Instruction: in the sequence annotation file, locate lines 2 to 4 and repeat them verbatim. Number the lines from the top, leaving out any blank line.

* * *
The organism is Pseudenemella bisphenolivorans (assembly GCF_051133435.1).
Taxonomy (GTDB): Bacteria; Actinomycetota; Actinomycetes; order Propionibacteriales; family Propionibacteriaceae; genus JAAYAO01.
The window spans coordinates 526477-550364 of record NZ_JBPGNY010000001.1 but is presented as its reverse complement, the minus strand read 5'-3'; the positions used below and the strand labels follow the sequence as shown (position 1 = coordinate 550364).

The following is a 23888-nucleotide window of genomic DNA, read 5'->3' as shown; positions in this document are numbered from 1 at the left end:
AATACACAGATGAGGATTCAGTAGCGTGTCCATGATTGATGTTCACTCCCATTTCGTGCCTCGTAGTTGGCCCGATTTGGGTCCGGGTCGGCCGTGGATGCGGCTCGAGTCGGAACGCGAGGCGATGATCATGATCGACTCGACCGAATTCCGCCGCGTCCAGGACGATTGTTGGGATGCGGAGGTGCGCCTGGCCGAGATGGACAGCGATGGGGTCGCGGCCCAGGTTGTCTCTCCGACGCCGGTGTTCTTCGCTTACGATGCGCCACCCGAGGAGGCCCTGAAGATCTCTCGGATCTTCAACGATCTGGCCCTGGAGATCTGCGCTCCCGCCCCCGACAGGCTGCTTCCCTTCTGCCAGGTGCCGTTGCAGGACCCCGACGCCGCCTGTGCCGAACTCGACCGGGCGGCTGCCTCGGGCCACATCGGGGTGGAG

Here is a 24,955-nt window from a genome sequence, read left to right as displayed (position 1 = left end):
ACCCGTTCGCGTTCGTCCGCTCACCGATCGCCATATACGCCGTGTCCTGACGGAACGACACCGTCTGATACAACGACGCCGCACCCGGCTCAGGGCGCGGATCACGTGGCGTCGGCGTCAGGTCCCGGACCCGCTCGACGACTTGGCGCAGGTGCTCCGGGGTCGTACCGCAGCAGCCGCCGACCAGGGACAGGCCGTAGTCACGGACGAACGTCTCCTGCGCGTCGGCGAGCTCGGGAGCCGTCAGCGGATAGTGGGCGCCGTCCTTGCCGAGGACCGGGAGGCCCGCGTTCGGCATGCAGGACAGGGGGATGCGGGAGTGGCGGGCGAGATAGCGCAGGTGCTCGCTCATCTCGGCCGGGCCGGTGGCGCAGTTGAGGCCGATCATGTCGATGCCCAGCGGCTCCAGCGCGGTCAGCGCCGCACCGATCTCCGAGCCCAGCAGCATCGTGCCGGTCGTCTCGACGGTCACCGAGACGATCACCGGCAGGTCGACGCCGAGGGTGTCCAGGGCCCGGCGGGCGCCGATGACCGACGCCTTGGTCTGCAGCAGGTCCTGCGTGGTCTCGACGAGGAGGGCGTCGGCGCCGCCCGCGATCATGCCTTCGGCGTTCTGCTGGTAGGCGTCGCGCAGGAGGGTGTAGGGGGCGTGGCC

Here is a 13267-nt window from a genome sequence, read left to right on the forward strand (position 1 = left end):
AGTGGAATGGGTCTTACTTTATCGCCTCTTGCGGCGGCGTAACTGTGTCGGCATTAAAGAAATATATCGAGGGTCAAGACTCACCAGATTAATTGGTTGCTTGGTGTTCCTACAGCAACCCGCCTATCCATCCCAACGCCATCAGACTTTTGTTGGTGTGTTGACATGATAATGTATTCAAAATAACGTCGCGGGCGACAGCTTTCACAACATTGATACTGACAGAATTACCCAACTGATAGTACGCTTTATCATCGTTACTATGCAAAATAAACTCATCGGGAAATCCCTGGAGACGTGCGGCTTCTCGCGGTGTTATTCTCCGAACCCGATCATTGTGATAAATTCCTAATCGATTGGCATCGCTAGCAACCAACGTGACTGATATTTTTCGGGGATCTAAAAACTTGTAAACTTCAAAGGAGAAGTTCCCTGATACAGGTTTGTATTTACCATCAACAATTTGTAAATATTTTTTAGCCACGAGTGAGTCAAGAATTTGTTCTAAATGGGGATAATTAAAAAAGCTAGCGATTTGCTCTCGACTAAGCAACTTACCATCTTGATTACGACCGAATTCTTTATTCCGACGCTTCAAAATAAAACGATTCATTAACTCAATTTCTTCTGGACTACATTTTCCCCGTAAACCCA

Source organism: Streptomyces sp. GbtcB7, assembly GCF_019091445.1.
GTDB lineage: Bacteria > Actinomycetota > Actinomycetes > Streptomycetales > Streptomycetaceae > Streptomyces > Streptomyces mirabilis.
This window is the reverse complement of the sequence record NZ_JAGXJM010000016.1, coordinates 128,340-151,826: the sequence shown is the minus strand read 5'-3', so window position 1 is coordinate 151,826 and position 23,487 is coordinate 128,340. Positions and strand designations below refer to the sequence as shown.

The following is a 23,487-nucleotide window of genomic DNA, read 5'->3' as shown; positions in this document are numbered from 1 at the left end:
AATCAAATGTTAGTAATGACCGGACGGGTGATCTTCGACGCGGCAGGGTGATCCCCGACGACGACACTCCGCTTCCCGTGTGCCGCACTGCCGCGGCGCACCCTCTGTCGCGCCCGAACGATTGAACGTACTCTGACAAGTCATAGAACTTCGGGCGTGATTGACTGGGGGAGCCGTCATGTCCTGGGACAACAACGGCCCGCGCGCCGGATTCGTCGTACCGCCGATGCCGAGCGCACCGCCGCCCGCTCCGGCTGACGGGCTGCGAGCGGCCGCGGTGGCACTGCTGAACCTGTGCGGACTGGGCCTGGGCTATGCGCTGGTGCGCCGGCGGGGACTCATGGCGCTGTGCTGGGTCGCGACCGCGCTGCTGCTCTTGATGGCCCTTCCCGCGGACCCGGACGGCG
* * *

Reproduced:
Taxonomy (GTDB): Bacteria; Actinomycetota; Actinomycetes; order Propionibacteriales; family Propionibacteriaceae; genus JAAYAO01.
The window spans coordinates 526477-550364 of record NZ_JBPGNY010000001.1 but is presented as its reverse complement, the minus strand read 5'-3'; the positions used below and the strand labels follow the sequence as shown (position 1 = coordinate 550364).

The following is a 23888-nucleotide window of genomic DNA, read 5'->3' as shown; positions in this document are numbered from 1 at the left end: